Courtesy of Kassie Borreson

A Cornell-founded food technology startup called Farther Farms specializes in food science and other fields.

November 18, 2020

Cornellian-Led Startup Aims to Make Food Storage Cheaper, More Accessible

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What could be better than French fries? Shelf-stable French fries. 

The sustainable and nutritious product was developed in 2016 by Mike Annunziata ’11, MBA ’17 and Vipul Saran MPS ’17, who founded the food technology startup under the name “Natural Cuts” and rebranded the company as Farther Farms after joining the University’s eLab in 2017.

Since its inception, the team has grown to 14 members who specialize in fields from microbiology and chemistry to food science and thermodynamics. Because Farther Farms focuses on creating new technologies with many different potential applications, it requires a multidisciplinary approach. 

The startup’s marquee product centers on working to commercialize a new, natural pasteurization technique that extends the shelf-life of food by requiring lower temperatures, time and energy inputs.

In other words, the technology has the potential to remove the need for costly cold storage and offer greater flexibility to distributors. This has useful applications in developing countries, according to Richman. 

“Overseas, there is not a robust cold storage infrastructure,” he said. “Sustainability is key, because it’s expensive to keep food cold along the supply chain. And another component is nutritional value: we look for ways to make food healthier.”

The pandemic has made the application of this technology even more relevant. From supply chains to food pantries, all levels of the distribution system are under great pressure to meet increasing demand with fewer resources. 

Farther Farms got its start when Annunziata and Saran met in an entrepreneurship class at Cornell, prompting the pair to combine their knowledge of finance and agribusiness to create a new and innovative model. 

Saran wanted to improve upon his former food exporting venture in India, which struggled with high refrigeration costs. Annunziata sought to make a meaningful global impact: “I wanted the opportunity to have a transformative influence on the food industry and add value to peoples’ lives,” he said.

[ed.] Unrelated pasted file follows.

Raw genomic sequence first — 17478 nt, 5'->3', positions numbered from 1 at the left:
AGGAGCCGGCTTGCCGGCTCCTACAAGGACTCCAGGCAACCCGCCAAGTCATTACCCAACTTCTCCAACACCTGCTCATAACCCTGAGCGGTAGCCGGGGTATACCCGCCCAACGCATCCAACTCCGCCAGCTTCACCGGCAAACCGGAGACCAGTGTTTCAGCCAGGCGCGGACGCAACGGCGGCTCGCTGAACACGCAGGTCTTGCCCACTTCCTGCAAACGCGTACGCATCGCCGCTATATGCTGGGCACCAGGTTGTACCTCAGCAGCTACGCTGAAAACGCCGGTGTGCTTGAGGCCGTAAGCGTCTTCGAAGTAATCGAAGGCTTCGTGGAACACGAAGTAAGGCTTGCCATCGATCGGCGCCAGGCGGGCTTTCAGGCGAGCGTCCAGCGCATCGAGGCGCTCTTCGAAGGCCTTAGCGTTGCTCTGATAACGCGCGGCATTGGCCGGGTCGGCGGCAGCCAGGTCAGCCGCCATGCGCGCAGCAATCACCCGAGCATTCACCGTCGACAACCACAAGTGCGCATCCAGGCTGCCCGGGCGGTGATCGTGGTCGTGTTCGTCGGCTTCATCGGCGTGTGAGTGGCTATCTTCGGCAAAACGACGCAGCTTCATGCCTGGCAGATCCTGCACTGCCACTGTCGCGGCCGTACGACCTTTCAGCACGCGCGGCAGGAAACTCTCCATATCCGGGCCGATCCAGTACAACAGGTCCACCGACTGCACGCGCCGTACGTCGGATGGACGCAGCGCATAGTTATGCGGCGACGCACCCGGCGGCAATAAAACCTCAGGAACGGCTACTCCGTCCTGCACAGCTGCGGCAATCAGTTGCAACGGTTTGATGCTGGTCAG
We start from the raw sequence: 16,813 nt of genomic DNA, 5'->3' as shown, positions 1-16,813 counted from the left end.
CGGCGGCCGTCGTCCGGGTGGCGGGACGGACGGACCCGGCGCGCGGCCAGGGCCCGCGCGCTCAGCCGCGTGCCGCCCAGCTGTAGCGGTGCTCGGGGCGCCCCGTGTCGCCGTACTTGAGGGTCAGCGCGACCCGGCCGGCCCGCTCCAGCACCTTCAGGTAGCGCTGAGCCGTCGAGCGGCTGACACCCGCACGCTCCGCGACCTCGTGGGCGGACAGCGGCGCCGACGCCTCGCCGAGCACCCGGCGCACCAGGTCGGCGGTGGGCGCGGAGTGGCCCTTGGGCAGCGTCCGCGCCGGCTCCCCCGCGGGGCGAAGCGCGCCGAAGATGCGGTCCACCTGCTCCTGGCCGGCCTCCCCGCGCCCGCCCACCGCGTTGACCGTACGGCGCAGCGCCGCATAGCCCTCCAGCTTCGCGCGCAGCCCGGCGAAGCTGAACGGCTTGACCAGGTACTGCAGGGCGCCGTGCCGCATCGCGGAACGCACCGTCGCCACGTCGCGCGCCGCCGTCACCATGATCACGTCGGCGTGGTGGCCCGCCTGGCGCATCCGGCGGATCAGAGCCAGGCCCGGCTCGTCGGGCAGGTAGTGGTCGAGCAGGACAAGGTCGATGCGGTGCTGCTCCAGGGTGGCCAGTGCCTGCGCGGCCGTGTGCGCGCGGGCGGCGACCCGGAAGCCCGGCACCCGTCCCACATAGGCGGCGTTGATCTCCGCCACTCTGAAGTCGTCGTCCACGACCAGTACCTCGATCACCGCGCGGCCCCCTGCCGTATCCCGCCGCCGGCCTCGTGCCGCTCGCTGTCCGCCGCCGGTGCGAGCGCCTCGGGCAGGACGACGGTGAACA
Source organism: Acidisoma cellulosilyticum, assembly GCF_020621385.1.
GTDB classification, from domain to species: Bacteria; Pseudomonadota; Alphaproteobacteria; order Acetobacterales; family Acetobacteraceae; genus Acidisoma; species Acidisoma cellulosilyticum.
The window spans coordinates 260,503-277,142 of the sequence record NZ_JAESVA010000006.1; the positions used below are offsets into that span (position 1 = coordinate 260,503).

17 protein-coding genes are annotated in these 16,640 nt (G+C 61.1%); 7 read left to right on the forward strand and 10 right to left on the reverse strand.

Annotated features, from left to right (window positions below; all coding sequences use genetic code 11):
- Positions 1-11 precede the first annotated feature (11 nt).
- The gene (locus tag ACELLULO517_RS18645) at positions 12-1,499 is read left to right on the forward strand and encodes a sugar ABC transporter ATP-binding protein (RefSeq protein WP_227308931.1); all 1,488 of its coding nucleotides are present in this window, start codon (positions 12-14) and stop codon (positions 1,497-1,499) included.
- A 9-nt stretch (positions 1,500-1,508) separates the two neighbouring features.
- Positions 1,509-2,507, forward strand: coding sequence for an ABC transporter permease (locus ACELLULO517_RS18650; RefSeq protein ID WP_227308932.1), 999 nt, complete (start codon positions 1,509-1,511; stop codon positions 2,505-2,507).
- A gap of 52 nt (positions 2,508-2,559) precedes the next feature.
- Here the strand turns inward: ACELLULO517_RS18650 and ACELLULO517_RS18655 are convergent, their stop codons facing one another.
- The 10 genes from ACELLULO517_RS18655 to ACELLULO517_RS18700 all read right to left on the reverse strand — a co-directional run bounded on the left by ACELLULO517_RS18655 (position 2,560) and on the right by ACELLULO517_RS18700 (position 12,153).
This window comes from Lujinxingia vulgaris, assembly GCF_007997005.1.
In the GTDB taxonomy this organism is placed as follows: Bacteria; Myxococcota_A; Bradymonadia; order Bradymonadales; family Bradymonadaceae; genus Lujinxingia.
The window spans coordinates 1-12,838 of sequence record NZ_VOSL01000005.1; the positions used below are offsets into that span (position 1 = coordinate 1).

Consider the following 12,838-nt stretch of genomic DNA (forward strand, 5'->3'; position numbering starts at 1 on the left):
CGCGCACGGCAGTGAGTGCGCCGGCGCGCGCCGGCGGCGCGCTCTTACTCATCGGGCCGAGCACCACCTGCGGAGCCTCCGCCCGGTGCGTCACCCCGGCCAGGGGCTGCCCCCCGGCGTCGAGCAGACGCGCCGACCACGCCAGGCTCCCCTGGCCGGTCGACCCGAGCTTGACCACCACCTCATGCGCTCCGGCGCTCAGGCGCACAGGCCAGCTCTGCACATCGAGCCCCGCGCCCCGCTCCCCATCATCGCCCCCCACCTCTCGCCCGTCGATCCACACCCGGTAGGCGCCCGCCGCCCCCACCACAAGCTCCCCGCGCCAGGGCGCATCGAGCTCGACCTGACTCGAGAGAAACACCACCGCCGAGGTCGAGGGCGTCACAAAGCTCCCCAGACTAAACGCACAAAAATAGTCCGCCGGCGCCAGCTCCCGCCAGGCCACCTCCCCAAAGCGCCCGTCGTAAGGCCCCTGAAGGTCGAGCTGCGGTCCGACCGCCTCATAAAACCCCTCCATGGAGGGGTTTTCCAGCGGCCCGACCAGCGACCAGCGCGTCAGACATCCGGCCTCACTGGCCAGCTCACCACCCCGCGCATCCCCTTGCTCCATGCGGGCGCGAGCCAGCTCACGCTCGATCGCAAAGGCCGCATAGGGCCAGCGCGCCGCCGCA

Max Richman ’11, the vice president of business development at Farther Farms, became involved because “there’s excitement in being able to discover things for yourself,” he said. “In our case, it was the opportunity to derive things from first principles.” 

Despite recent challenges posed by the virus, Farther Farms remains optimistic about the future. 

“We have handled recent challenges by putting proper protocol in place, working closely with supply chain partners and increasing communications despite not having in-person meetings,” Annunziata said. “We have stayed committed to the vision and learned and grown from this experience.”

As the startup continues to grow, Annunziata applauded how far his team has come. He said his favorite experience in developing the startup was “seeing other people meeting without your direction and facilitation.”

To students pursuing entrepreneurship, Annunziata recommended “taking advantage of limited time at university to find a group that does the thing you love and build relationships with people smarter than yourself.” This way, students can make valuable connections and learn to work cohesively on teams.

Annunziata suggested that students should take advantage of the diverse opportunities offered by the University: “Embrace diversity, take classes you never thought you’d take,” he said, while also emphasizing the importance of “pounding the pavement” in order to get hands-on experience and learn how to do the hard work of entrepreneurship.

That is exactly what Farther Farms continues to do today. Although the company is still largely in the research and development phase, its leaders envision the expansion of its initial platform technology to develop a more resilient and sustainable food system.